- The Sharett Legacy
There are various puzzles concerning leadership and leaders. One of them concerns leaders’ remembrance and disavowal. There are leaders who despite their negligible contributions are well remembered and appreciated, and there are leaders who despite their significant contributions to their nations and states are forgotten or intentionally brushed aside.
Moshe Sharett (1894–1965), Israel’s first foreign minister and second prime minister, belongs to the second category of forgotten leaders. One of the main reasons for this situation is that he remains in the giant shadow of his well-known and remembered, more senior, charismatic, and activist colleague—David Ben-Gurion.
The purpose of my political biography of Moshe Sharett1 and of this article, which is based on that biography, is to shed light on Sharett and his legacy. In unravelling Sharett’s successful career and influence there is a need to explain his personal qualities, ideas, and political philosophy, and his route to the pinnacle of political leadership in the Yishuv (the Jewish Community in Palestine) and during the early years of the State of Israel. There is also a need to reexamine his strategy and specific policies, struggles, failures, and achievements. These are the purposes of this article.
Generally, Moshe Sharett emerges as a classic case of a leader who responsibly, competently, and industrially participated in building a new nation–state under extremely taxing circumstances. In his own unpretentious fashion, Sharett helped to alter the historical course of the Jewish nation and particularly the segment of the nation in Palestine and later Israel. Though relatively unnoticed by Israeli citizens, by Jews in the Diaspora, and by historians, Sharett significantly contributed to the creation of Israel’s new enduring political organizations, as well as political and social patterns of behavior and action.
First and foremost, Sharett emerges as a politician who contributed to the creation of a moderate orientation in the Yishuv and in Israel after [End Page 1] its establishment. Sharett was identified with a small group of influential politicians who preferred moderate social and political policies, based on moral values, political realism, and pragmatism.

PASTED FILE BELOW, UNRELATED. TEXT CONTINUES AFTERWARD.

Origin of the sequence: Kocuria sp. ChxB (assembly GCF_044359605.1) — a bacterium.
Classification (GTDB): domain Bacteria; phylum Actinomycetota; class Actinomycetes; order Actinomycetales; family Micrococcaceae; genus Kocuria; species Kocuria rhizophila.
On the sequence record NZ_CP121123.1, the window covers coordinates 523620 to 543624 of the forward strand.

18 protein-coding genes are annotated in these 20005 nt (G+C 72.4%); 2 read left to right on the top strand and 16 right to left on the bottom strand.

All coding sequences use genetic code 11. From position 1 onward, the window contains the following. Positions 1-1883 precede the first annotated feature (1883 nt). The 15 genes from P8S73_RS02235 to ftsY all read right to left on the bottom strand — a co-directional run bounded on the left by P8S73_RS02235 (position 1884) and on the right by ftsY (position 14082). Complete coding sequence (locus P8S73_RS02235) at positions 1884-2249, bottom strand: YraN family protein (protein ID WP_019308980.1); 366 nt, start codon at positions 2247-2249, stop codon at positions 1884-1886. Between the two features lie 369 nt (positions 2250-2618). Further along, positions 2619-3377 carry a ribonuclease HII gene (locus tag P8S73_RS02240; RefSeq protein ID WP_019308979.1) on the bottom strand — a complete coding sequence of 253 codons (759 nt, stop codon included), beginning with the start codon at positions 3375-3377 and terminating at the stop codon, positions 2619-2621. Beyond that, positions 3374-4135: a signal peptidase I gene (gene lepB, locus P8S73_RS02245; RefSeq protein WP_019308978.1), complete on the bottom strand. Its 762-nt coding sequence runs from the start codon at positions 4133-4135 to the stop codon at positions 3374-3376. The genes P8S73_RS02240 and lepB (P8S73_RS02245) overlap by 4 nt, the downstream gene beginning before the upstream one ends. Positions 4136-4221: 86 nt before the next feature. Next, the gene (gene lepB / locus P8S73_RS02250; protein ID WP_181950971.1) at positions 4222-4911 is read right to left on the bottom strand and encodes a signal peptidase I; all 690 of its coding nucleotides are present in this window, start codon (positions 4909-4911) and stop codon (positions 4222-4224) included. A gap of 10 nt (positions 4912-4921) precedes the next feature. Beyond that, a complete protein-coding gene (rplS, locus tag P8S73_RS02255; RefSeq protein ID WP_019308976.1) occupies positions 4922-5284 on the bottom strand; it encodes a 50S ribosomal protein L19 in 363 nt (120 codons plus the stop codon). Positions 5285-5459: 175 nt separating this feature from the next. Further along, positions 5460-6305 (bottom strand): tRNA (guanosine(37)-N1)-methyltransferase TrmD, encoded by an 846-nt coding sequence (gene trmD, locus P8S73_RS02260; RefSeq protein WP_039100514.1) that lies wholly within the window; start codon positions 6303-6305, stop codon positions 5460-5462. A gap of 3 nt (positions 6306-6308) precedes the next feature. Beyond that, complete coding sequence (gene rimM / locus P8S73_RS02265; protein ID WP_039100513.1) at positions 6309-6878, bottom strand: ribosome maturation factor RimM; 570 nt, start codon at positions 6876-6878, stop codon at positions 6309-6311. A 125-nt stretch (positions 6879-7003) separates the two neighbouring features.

As far as his chances for joining the political elite of the Yishuv and later of Israel were concerned, Sharett was born with a silver spoon in his mouth. Moreover, he was endowed with significant social and intellectual capabilities for joining the Yishuv and Israeli political elite. Thus, Sharett was born into a middle class and intellectual Jewish family that was relatively affluent enough to ensure his upbringing, education, and social connections. His early upbringing and education combined Russian, Jewish, Zionist, and Palestinian knowledge. The love and care accorded to him by his parents and the education that he obtained in Russia and Palestine contributed to the emergence of a balanced and harmonious character.
Due to his family and especially his father’s social and political attitudes, Sharett was neither aggressive nor ruthless. From his early age in Palestine after his parents and family emigrated from Russia in 1906, Sharett demonstrated talents in various spheres of culture and knowledge. Four of his best talents were: acute analytical capability, an aptitude for linguistics, impressive style in writing and speaking, and a musical ear. He had an obvious aptitude for politics and policy making that was anchored in his liberal and human approach. Thus, he was very loyal to the Zionist movement and the Yishuv.
After returning to the new city Tel-Aviv from the Arab village Ein Siniya, where his family had rented a farm from the famous Husaini family, and where he studied in an Arabic school, learned Arabic, and became friend of a number of local Arabs, Sharett started to study at the Herzliya Gymnasium high school. He was the outstanding pupil in his class. His study in this school strengthened Sharett’s profound love of Palestine and the Jewish Yishuv and encouraged the emergence of his ingrained sense of mission, inclination towards a pioneering sense of leadership, and lasting commitment to the service of the Jewish nation in the Jewish Diaspora, in Palestine, and later in Israel.
Already during his years of study at Herzliya Gymnasium, he took on the appearance, bearings, and...